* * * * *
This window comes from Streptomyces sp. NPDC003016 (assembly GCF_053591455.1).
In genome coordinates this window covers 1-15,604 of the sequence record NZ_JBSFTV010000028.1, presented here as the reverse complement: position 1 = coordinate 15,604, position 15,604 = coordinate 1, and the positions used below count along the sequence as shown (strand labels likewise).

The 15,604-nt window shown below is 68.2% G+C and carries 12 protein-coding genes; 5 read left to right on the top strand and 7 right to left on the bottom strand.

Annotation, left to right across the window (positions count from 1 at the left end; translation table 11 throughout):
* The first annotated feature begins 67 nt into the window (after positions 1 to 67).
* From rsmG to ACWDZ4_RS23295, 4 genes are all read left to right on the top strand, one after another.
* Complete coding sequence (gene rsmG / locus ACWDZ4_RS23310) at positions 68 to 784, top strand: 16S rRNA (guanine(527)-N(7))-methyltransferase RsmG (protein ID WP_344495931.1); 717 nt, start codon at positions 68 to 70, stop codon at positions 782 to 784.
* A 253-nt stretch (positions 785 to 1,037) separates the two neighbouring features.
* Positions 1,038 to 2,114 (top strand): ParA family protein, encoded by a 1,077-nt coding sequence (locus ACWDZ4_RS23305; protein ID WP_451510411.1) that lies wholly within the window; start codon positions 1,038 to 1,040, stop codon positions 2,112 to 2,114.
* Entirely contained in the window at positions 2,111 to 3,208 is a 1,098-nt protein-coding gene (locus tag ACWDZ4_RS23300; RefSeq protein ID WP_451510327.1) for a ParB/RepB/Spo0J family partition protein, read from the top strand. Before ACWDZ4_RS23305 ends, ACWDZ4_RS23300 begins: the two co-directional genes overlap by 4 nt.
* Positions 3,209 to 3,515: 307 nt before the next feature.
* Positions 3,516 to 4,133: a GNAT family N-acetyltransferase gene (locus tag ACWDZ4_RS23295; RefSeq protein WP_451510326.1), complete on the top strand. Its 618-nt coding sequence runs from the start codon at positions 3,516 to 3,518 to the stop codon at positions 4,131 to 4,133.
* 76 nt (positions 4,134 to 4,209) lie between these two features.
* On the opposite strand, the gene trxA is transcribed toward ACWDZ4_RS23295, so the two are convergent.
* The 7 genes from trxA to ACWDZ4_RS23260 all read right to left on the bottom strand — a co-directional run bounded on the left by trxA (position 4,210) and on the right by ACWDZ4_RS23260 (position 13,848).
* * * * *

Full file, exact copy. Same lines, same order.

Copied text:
This window comes from Streptomyces sp. NPDC003016 (assembly GCF_053591455.1).
In genome coordinates this window covers 1-15,604 of the sequence record NZ_JBSFTV010000028.1, presented here as the reverse complement: position 1 = coordinate 15,604, position 15,604 = coordinate 1, and the positions used below count along the sequence as shown (strand labels likewise).

The 15,604-nt window shown below is 68.2% G+C and carries 12 protein-coding genes; 5 read left to right on the top strand and 7 right to left on the bottom strand.

Annotation, left to right across the window (positions count from 1 at the left end; translation table 11 throughout):
* The first annotated feature begins 67 nt into the window (after positions 1 to 67).
* From rsmG to ACWDZ4_RS23295, 4 genes are all read left to right on the top strand, one after another.
* Complete coding sequence (gene rsmG / locus ACWDZ4_RS23310) at positions 68 to 784, top strand: 16S rRNA (guanine(527)-N(7))-methyltransferase RsmG (protein ID WP_344495931.1); 717 nt, start codon at positions 68 to 70, stop codon at positions 782 to 784.
* A 253-nt stretch (positions 785 to 1,037) separates the two neighbouring features.
* Positions 1,038 to 2,114 (top strand): ParA family protein, encoded by a 1,077-nt coding sequence (locus ACWDZ4_RS23305; protein ID WP_451510411.1) that lies wholly within the window; start codon positions 1,038 to 1,040, stop codon positions 2,112 to 2,114.
* Entirely contained in the window at positions 2,111 to 3,208 is a 1,098-nt protein-coding gene (locus tag ACWDZ4_RS23300; RefSeq protein ID WP_451510327.1) for a ParB/RepB/Spo0J family partition protein, read from the top strand. Before ACWDZ4_RS23305 ends, ACWDZ4_RS23300 begins: the two co-directional genes overlap by 4 nt.
* Positions 3,209 to 3,515: 307 nt before the next feature.
* Positions 3,516 to 4,133: a GNAT family N-acetyltransferase gene (locus tag ACWDZ4_RS23295; RefSeq protein WP_451510326.1), complete on the top strand. Its 618-nt coding sequence runs from the start codon at positions 3,516 to 3,518 to the stop codon at positions 4,131 to 4,133.
* 76 nt (positions 4,134 to 4,209) lie between these two features.
* On the opposite strand, the gene trxA is transcribed toward ACWDZ4_RS23295, so the two are convergent.
* The 7 genes from trxA to ACWDZ4_RS23260 all read right to left on the bottom strand — a co-directional run bounded on the left by trxA (position 4,210) and on the right by ACWDZ4_RS23260 (position 13,848).